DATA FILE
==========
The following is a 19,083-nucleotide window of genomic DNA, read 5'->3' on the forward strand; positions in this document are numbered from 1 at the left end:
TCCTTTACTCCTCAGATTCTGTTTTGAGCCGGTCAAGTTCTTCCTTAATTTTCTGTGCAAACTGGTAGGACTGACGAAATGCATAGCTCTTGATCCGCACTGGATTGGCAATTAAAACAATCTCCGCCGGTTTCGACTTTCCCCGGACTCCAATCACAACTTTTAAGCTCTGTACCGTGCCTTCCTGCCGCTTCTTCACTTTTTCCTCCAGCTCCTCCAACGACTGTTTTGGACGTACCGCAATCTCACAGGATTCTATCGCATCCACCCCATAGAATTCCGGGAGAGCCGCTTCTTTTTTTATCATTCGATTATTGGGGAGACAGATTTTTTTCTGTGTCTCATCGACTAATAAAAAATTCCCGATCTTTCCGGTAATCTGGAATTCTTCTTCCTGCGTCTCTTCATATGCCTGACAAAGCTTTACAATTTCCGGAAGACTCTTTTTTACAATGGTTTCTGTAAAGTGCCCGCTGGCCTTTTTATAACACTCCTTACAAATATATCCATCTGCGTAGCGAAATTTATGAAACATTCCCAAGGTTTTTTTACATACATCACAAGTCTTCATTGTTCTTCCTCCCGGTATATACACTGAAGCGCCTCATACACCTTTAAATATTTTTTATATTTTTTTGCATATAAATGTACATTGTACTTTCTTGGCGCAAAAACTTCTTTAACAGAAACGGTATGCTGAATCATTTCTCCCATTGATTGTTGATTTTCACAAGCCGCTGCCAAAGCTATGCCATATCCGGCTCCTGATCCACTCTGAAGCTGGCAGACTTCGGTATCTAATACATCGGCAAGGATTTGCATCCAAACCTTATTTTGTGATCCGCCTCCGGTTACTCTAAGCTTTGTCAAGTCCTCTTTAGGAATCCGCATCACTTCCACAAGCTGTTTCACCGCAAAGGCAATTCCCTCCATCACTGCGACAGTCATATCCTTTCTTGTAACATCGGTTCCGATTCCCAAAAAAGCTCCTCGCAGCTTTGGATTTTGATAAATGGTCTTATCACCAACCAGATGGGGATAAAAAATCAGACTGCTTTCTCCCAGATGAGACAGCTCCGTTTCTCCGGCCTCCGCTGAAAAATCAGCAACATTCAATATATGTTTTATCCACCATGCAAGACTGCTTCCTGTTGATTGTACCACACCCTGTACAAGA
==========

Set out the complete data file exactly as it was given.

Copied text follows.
The following is a 19,083-nucleotide window of genomic DNA, read 5'->3' on the forward strand; positions in this document are numbered from 1 at the left end:
TCCTTTACTCCTCAGATTCTGTTTTGAGCCGGTCAAGTTCTTCCTTAATTTTCTGTGCAAACTGGTAGGACTGACGAAATGCATAGCTCTTGATCCGCACTGGATTGGCAATTAAAACAATCTCCGCCGGTTTCGACTTTCCCCGGACTCCAATCACAACTTTTAAGCTCTGTACCGTGCCTTCCTGCCGCTTCTTCACTTTTTCCTCCAGCTCCTCCAACGACTGTTTTGGACGTACCGCAATCTCACAGGATTCTATCGCATCCACCCCATAGAATTCCGGGAGAGCCGCTTCTTTTTTTATCATTCGATTATTGGGGAGACAGATTTTTTTCTGTGTCTCATCGACTAATAAAAAATTCCCGATCTTTCCGGTAATCTGGAATTCTTCTTCCTGCGTCTCTTCATATGCCTGACAAAGCTTTACAATTTCCGGAAGACTCTTTTTTACAATGGTTTCTGTAAAGTGCCCGCTGGCCTTTTTATAACACTCCTTACAAATATATCCATCTGCGTAGCGAAATTTATGAAACATTCCCAAGGTTTTTTTACATACATCACAAGTCTTCATTGTTCTTCCTCCCGGTATATACACTGAAGCGCCTCATACACCTTTAAATATTTTTTATATTTTTTTGCATATAAATGTACATTGTACTTTCTTGGCGCAAAAACTTCTTTAACAGAAACGGTATGCTGAATCATTTCTCCCATTGATTGTTGATTTTCACAAGCCGCTGCCAAAGCTATGCCATATCCGGCTCCTGATCCACTCTGAAGCTGGCAGACTTCGGTATCTAATACATCGGCAAGGATTTGCATCCAAACCTTATTTTGTGATCCGCCTCCGGTTACTCTAAGCTTTGTCAAGTCCTCTTTAGGAATCCGCATCACTTCCACAAGCTGTTTCACCGCAAAGGCAATTCCCTCCATCACTGCGACAGTCATATCCTTTCTTGTAACATCGGTTCCGATTCCCAAAAAAGCTCCTCGCAGCTTTGGATTTTGATAAATGGTCTTATCACCAACCAGATGGGGATAAAAAATCAGACTGCTTTCTCCCAGATGAGACAGCTCCGTTTCTCCGGCCTCCGCTGAAAAATCAGCAACATTCAATATATGTTTTATCCACCATGCAAGACTGCTTCCTGTTGATTGTACCACACCCTGTACAAGA